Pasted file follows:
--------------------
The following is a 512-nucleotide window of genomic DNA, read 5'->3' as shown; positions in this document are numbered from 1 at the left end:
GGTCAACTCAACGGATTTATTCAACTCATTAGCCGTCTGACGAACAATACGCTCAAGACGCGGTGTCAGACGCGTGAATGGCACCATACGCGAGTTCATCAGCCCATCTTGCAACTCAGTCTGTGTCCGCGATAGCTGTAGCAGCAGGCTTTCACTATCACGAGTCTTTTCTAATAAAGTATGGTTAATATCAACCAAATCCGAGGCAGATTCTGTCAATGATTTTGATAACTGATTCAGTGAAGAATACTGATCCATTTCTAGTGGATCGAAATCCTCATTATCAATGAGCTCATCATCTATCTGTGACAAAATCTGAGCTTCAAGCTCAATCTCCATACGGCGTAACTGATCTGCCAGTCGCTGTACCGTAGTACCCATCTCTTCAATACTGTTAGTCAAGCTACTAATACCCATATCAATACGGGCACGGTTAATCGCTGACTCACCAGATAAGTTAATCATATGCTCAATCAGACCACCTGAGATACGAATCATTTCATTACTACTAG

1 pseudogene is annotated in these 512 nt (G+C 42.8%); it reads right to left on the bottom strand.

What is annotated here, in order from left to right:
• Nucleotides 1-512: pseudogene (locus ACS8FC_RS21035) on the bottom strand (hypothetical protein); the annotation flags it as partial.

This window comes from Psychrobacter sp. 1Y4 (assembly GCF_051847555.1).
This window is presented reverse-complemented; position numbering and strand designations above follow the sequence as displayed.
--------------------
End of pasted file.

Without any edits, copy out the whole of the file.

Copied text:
The following is a 512-nucleotide window of genomic DNA, read 5'->3' as shown; positions in this document are numbered from 1 at the left end:
GGTCAACTCAACGGATTTATTCAACTCATTAGCCGTCTGACGAACAATACGCTCAAGACGCGGTGTCAGACGCGTGAATGGCACCATACGCGAGTTCATCAGCCCATCTTGCAACTCAGTCTGTGTCCGCGATAGCTGTAGCAGCAGGCTTTCACTATCACGAGTCTTTTCTAATAAAGTATGGTTAATATCAACCAAATCCGAGGCAGATTCTGTCAATGATTTTGATAACTGATTCAGTGAAGAATACTGATCCATTTCTAGTGGATCGAAATCCTCATTATCAATGAGCTCATCATCTATCTGTGACAAAATCTGAGCTTCAAGCTCAATCTCCATACGGCGTAACTGATCTGCCAGTCGCTGTACCGTAGTACCCATCTCTTCAATACTGTTAGTCAAGCTACTAATACCCATATCAATACGGGCACGGTTAATCGCTGACTCACCAGATAAGTTAATCATATGCTCAATCAGACCACCTGAGATACGAATCATTTCATTACTACTAG

1 pseudogene is annotated in these 512 nt (G+C 42.8%); it reads right to left on the bottom strand.

What is annotated here, in order from left to right:
• Nucleotides 1-512: pseudogene (locus ACS8FC_RS21035) on the bottom strand (hypothetical protein); the annotation flags it as partial.

This window comes from Psychrobacter sp. 1Y4 (assembly GCF_051847555.1).
This window is presented reverse-complemented; position numbering and strand designations above follow the sequence as displayed.